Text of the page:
Steve’s Columns

Of Quiet

Last week while we were still in between groundskeepers Monsignor O’Connor decided to perform some yardwork.  Much of the work had already been completed by parish volunteers so when Monsignor told me he was going to cut the lawn and prune some shrubs, my left eye began to immediately twitch. You see, the shrubs did not need pruning and so I instantly envisioned our azaleas being remade into some abstract topiary. I immediately ran to the shed and hid the trimming implements. Monsignor cut the lawn.  I was finally able to convince him not to lower the lawnmower too much.  …

Of Distinctions

Last week I observed the famous naturalist, Jane Goodall, not telling the truth.  In an interview with Chris Wallace of Fox News, Ms. Goodall affirmed that prior to her research on chimpanzees (which began in the 1960s) it was believed than man was the only species which made use of tools.  She asserted that up until the time her team filmed chimps using sticks to draw termites out of fallen logs, the accepted belief was that what distinguished man from animals was man’s exclusive use of tools. The conclusion we should draw from this is of course that man is …

Of False Wheat

Weeding is one of those tasks that can make even the most motivated person procrastinate. Yet, I find that once I begin weeding an area in the yard I quickly come to enjoy it, and when the task is finally completed I feel a great sense of satisfaction. There is something almost military about weeding: the identifying and removal of an invader or group of invaders encroaching on dedicated soil. Weeds are confrontational all the way down to their root system.  Some are easily pulled up, yet propagate everywhere; others you may never be able to pull up completely; still …

On Living Long

“There were some who shook their heads and thought ‘This was too much of a good thing’; it seemed unfair that anyone should possess (apparently) perpetual youth… They said ‘It isn’t natural and trouble will come of it!’” (The Lord of the Rings, J.R.R Tolkien) Unable to secure eternal life on earth, pagans have ever sought ways to lengthen their years.  As early as the 5th century B.C. the Greek philosopher Herodotus spoke of the supposed fountain of youth which in the 16th century was finally declared to exist somewhere unseen in the Bahamas! A few of today’s pagans place …

Of Visitations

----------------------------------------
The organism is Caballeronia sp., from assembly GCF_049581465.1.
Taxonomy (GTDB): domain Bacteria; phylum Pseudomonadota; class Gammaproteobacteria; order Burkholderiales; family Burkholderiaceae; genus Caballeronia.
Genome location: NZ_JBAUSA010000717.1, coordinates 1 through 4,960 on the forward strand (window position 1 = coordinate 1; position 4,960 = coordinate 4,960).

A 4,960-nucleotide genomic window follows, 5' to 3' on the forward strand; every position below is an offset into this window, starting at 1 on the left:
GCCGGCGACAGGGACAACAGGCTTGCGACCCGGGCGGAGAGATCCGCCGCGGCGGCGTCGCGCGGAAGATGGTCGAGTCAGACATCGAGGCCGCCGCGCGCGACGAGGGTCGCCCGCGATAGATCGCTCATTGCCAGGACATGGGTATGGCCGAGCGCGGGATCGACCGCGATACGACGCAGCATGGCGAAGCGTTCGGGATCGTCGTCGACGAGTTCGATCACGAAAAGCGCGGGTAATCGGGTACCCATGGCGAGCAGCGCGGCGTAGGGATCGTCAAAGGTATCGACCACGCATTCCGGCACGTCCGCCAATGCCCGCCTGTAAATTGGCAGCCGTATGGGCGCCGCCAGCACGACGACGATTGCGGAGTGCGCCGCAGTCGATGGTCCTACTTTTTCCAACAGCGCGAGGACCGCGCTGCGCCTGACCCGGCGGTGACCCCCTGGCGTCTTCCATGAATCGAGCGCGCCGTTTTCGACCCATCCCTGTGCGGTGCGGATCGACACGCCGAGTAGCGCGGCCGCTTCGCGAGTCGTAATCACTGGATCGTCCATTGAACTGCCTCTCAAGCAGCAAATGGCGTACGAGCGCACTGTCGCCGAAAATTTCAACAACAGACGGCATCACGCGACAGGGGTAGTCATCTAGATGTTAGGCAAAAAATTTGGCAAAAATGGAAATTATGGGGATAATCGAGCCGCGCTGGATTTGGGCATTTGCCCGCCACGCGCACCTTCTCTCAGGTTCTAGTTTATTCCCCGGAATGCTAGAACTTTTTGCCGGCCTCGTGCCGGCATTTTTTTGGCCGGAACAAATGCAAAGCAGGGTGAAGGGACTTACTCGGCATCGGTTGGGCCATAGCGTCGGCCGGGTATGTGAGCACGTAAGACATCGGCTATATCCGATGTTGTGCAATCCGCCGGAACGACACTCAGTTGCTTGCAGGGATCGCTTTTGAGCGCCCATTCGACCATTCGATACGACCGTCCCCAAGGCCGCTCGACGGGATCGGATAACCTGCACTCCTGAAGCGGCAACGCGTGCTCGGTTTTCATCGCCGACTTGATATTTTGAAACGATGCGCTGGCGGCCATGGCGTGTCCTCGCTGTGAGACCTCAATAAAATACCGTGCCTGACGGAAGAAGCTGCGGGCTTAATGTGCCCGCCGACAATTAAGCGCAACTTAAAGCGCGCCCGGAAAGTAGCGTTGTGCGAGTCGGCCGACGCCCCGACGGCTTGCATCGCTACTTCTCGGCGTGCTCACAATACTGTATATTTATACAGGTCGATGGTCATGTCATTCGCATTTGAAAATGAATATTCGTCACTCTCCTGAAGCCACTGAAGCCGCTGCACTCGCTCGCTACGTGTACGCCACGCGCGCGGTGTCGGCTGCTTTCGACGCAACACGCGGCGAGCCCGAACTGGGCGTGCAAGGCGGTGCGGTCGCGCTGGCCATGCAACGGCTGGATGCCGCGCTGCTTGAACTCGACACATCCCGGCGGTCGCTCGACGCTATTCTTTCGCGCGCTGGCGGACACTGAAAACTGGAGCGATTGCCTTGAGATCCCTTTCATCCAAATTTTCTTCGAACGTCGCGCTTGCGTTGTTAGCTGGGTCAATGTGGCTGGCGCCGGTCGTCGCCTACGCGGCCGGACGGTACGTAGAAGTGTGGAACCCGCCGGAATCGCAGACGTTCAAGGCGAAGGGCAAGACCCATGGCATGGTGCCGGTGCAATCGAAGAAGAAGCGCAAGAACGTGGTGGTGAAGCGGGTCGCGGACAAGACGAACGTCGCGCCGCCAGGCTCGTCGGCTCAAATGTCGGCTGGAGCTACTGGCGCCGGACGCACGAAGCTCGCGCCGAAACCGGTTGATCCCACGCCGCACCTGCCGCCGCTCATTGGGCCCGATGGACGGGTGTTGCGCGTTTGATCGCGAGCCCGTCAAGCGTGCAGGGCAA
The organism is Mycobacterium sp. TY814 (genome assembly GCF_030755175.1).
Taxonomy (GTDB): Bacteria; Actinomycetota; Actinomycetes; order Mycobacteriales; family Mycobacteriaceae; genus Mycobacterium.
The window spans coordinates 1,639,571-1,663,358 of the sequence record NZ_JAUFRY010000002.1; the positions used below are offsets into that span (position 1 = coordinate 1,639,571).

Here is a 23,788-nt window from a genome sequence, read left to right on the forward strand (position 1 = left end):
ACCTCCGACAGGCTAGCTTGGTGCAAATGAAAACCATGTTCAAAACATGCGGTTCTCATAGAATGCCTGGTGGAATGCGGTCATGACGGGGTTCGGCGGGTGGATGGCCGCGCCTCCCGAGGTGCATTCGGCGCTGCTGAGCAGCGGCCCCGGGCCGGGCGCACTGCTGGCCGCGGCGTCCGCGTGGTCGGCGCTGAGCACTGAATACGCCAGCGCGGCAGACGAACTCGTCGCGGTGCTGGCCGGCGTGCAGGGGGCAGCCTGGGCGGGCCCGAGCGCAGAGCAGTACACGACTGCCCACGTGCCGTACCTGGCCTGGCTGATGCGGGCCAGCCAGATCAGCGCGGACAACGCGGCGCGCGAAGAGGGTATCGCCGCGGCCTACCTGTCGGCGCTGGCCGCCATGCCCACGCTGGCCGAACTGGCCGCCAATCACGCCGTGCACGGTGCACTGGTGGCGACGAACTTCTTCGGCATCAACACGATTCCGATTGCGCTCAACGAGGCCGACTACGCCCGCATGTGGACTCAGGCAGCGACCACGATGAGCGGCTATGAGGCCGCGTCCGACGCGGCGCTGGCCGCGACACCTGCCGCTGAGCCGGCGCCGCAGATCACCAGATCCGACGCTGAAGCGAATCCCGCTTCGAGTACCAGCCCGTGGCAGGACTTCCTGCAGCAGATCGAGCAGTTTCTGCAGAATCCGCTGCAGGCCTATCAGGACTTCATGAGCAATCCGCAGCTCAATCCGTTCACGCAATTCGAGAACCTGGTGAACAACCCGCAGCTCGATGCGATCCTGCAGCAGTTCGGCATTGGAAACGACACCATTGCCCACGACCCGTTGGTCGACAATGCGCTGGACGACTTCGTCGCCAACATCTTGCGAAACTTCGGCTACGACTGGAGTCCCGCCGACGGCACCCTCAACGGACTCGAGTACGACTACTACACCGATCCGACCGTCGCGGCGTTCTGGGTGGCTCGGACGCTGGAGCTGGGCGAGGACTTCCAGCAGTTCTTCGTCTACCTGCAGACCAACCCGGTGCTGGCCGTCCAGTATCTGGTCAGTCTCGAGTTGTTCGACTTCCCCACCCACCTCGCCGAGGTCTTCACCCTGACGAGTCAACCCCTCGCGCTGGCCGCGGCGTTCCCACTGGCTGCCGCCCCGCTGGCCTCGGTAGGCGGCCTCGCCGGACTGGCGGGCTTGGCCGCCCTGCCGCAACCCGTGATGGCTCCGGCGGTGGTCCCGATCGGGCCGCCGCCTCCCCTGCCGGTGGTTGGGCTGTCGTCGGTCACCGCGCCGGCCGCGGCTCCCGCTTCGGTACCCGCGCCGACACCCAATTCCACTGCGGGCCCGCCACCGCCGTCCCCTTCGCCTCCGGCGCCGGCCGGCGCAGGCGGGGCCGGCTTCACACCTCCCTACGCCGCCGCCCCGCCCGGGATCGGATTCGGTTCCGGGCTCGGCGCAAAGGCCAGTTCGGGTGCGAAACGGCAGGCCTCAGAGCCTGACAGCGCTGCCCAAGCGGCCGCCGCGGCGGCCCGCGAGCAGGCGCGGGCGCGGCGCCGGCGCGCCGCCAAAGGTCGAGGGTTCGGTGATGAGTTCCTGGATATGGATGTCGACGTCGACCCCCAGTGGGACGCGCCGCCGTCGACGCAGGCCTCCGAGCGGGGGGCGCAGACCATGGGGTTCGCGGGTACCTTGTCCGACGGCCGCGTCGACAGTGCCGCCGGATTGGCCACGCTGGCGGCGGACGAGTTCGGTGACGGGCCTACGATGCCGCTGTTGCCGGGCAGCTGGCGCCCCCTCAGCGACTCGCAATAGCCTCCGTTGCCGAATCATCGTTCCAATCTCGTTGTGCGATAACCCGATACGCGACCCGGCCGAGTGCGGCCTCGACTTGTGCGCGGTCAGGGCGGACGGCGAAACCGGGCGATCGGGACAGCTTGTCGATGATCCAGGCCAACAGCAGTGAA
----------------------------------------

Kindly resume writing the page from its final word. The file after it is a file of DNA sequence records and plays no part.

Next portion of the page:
My Uncle Roger is coming to Easter dinner.  I invited him the week before Palm Sunday and he accepted.  I wasn’t sure that he would accept since there has been some estrangement in the family over the past few years.  But I asked, he accepted, and this is good; especially since it is what my mother would have wanted. Uncle Roger is my mother’s brother.  She would speak to him on the phone from time to time.  She prayed for his peace and for peace in her family and I believe that Uncle Roger coming for Easter dinner will answer …

Of Signs

Last week I had the opportunity to not only attend the parish mission but also daily Mass and so hear some excellent homilies by the visiting Father of Mercy priest, Father Pineda.  In one insightful homily concerning sanctifying grace, Father asserted that if only the doubtful and lax could see the grace flooding into a child at baptism or Jesus descending on the altar at the consecration of the Eucharist, then they might finally come to believe. I agree with the good Father’s thesis that wonders and signs can jumpstart or invigorate a person’s faith.  We have many examples of …

Of Living Things

    U.S. Supreme Court nominee Neil Gorsuch recently completed intense questioning before the Senate Judiciary Committee.  I was able to stream some of this confirmation hearing during my lunch breaks at work catching up on what I missed with the evening news. The hearing was interesting in that it represents the great divide between the two political parties on many key issues such as abortion and religious freedom, to name only two. Widening this divide is another developing disagreement that should draw the attention of all Americans, especially Catholic Americans.  It is the growing chasm between the opposing sides on …

Of Discipleship

Most of what one reads today in the secular newspapers is much of the same.  Even those of us who try to keep up with the Catholic periodicals can be quite disappointed with a New Evangelization which often lapses into the methods of the “new secularization”, while not presenting much that is new (or renewed).  We read and we read more, hoping for a golden nugget; not so we can quote it and show it off to others but so we can make better sense of the cyclone of information swirling all around us.  Then it happens… someone breaks through …

Discernment Part Two (or The Main Thing)

There are many important things in the spiritual life: prayer, charity, worship, examination of conscience, confession, absolution, etc.  These are all important.  Saying which of these is the most important is not always easy because if we were to say, for example, that worship is the most important, it might not be the most important for this particular person at this particular time because the person might rather need an examination of conscience and confession before he goes off to worship (as Jesus so aptly pointed out (Mt 5:23-24)). The most important thing in the spiritual life is without a …

Of Encouragement

   “Now Theoden, son of Thengel, will you hearken to me… Not all is dark.  Take courage… for better help you will not find… Too long have you sat in the shadows and trusted to twisted tales and crooked promptings.” (The Lord of the Rings – J.R.R Tolkien) Each time that I attend the 40 Days for Life vigil, I am wholly moved by the pitiable procession of young ladies marching into the abortion clinic across the street from me – and I begin to wonder: What have they been told to get them here?  What deception, what discouragement has …